The reception given to the video by the participants was unanimously positive. They experienced a sense of satisfaction and even elation after viewing it. The video was appreciated for the learning it provided. Not only did it meet a need for information, but it also standardized the front-line medical approach. The video transmitted specific and concise information that increased their knowledge and understanding of dengue fever.
“I can say the video is short and specific; the key points are made briefly, so it can be viewed without losing too much time, and without becoming impatient and abandoning it.” (Midwife)
The positive assessment of the video was also based on the relevance of the message, which was considered essential given the dengue fever outbreaks. It was greatly appreciated that the video was in French and clarified the terminology in current use.
“We ourselves, the health workers, tended to say ‘palu-dingue’ [malaria-dengue]. So it was really useful for changing that, and now I, too, correct anyone who says palu-dingue.” (Midwife)
Respondents’ attitudes were also strongly influenced by the epidemic context. Health workers had been worried since the 2013 dengue epidemic. The video could serve as a tool for raising awareness or alerting the medical community. Some reported having witnessed fatal cases of dengue fever, which made the epidemic all the more tangible and the desire to fight it more personal.
“The video was welcome. I received the video when dengue fever was at a very high level at the CMA [satellite medical centre] in Nouna. There were cases every day.” (Nurse)
The lessons learned, the summary format, the relevance of the message, as well as the epidemic context thus appeared to make respondents receptive to integrating the video’s content into their practice.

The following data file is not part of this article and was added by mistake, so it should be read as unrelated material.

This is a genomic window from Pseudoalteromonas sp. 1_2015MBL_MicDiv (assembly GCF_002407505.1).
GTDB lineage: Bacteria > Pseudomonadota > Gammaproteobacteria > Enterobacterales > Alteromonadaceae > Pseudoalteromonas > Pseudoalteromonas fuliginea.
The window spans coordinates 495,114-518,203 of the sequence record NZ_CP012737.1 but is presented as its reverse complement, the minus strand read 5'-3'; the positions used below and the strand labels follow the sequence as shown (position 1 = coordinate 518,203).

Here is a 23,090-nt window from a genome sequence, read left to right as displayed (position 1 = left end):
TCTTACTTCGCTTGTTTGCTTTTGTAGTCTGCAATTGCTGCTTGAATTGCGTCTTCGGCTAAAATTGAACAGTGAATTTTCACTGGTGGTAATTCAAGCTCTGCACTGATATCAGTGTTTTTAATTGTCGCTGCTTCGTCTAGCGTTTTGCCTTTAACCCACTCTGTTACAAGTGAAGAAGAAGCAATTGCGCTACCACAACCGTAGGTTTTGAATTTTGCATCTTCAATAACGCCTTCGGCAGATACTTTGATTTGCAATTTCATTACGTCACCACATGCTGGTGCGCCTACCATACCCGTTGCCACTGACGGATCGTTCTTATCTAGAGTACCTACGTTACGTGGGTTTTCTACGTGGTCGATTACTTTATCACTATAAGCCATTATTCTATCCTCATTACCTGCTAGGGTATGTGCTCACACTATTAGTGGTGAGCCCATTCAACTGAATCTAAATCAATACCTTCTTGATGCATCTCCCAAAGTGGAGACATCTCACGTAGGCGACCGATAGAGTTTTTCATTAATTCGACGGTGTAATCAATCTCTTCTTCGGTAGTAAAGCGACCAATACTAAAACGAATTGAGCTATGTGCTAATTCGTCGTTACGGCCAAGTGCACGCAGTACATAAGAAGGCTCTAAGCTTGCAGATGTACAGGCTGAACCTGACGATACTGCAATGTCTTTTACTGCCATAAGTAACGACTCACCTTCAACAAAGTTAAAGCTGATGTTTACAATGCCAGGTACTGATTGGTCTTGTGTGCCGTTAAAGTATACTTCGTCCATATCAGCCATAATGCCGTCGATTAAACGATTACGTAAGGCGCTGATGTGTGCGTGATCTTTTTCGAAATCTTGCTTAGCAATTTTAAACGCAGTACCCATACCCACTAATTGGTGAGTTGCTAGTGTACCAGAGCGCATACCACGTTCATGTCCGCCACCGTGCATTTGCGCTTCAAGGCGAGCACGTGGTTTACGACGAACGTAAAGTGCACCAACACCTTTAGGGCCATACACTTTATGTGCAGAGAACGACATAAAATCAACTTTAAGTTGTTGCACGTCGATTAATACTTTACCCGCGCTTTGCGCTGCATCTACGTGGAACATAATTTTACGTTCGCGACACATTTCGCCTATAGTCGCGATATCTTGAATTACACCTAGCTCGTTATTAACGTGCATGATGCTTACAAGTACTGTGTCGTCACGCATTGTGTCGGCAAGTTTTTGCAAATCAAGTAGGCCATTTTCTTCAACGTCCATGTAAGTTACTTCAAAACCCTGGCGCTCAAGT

Subjective norms suggest the social environment can influence the individual’s behaviour and intention to act. Respondents expressed a strong sense of belonging to the health professional community by systematically sharing the video they had viewed through social networks, to encourage others to integrate this knowledge as well.
“Dengue fever is a disease of global concern. It was important for everyone to learn what this disease is, and if there are ways [to cope with it], for everyone to adopt them for protection. It was with this in mind that I received the link and wanted to share it with my colleagues so everyone could become aware.” (Pharmacist)
The respondents did not view the reactions of their colleagues and superiors as hindering the use of the knowledge, as they were confident those reactions would be positive.
Perception of control over one’s behaviour
Health workers’ perceptions of how much control they had over their behaviour influenced their intention to act. Respondents working in clinics all emphasized the healthcare provider’s autonomy. In their view, there was no restriction on applying scientific data, as long as those data were considered credible, which was the case here.
“The staff member is quite autonomous; he doesn’t need third-party authorization to be able to diagnose, because he’s the one in charge, so there’s nothing to worry about.” (District medical officer)
It should be noted that half the respondents indicated that the information in the video was in line with Ministry of Health guidelines, which reinforced its integration into their practice. However, only three of those respondents treated patients directly. The rest were in management positions, and it was to be expected that they would be more aware of national guidelines. The other half of respondents deplored the lack of information on dengue fever and its treatment. The video was likely to change practices:
“If things go well with the Ministry of Health, there’s no problem putting this into practice. But this year, we’re not really informed about dengue fever. That’s what’s making it difficult to manage dengue.” (Midwife)
“I think what’s in the video doesn’t contradict the directives we were given. It just reinforces what was issued by the Department of Diseases, so in my view, there shouldn’t be any problem as long as it complies with the national directives.” (Manager, evaluation follow-up)
The healthcare providers thus had the autonomy required to integrate new knowledge into their practice and affirmed that they had full control over what they did in consultations.